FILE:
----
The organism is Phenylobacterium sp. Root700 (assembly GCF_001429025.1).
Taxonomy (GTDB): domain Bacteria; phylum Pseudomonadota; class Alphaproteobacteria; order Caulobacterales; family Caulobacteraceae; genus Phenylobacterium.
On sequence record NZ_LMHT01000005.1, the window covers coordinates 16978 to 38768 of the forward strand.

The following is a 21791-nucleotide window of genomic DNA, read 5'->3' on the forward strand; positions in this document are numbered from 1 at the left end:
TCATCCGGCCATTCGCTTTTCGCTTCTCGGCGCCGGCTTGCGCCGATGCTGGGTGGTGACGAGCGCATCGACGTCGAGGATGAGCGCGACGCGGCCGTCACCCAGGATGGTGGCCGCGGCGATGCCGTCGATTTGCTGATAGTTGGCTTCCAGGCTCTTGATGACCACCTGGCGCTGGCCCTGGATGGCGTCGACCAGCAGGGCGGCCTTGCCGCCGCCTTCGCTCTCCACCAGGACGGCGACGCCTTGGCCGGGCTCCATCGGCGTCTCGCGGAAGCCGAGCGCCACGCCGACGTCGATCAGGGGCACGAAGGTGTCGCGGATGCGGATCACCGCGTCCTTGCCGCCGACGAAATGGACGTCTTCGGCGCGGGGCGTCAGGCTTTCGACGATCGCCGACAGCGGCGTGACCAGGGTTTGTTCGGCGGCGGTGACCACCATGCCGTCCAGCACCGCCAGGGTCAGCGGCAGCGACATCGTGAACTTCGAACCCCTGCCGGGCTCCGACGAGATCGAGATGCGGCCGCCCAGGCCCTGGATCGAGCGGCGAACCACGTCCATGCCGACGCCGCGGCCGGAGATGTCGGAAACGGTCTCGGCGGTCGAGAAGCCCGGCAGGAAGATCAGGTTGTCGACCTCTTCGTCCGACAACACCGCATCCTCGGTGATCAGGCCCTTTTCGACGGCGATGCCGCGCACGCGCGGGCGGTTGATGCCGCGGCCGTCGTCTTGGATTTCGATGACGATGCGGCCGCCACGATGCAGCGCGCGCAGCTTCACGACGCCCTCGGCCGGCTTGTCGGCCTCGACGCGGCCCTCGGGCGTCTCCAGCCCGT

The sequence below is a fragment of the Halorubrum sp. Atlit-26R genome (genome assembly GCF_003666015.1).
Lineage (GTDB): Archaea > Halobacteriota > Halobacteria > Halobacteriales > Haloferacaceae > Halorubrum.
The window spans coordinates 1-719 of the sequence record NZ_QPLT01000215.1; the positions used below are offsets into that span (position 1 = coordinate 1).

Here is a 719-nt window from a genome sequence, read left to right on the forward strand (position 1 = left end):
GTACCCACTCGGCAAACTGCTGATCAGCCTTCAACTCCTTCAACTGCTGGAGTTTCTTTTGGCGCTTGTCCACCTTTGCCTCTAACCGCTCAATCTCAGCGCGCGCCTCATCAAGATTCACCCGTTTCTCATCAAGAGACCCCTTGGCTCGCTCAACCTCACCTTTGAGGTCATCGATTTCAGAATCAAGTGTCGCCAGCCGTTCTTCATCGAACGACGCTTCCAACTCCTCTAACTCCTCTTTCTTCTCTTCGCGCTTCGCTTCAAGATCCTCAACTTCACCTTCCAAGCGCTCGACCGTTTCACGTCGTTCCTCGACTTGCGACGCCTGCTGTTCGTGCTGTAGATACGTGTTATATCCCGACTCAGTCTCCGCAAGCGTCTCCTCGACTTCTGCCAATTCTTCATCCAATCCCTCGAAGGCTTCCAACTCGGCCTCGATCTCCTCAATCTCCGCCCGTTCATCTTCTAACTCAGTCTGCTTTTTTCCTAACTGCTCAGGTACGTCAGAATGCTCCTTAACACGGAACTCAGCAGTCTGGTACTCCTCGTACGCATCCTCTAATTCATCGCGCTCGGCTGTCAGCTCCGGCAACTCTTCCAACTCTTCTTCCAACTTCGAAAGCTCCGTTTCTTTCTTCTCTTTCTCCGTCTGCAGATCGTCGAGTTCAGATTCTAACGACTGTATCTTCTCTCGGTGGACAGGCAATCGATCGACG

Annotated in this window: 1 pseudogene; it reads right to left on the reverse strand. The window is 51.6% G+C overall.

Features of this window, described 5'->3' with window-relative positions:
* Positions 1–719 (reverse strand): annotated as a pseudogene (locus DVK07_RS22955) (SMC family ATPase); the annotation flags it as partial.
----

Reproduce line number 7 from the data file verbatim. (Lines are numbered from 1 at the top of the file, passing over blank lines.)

Lineage (GTDB): Archaea > Halobacteriota > Halobacteria > Halobacteriales > Haloferacaceae > Halorubrum.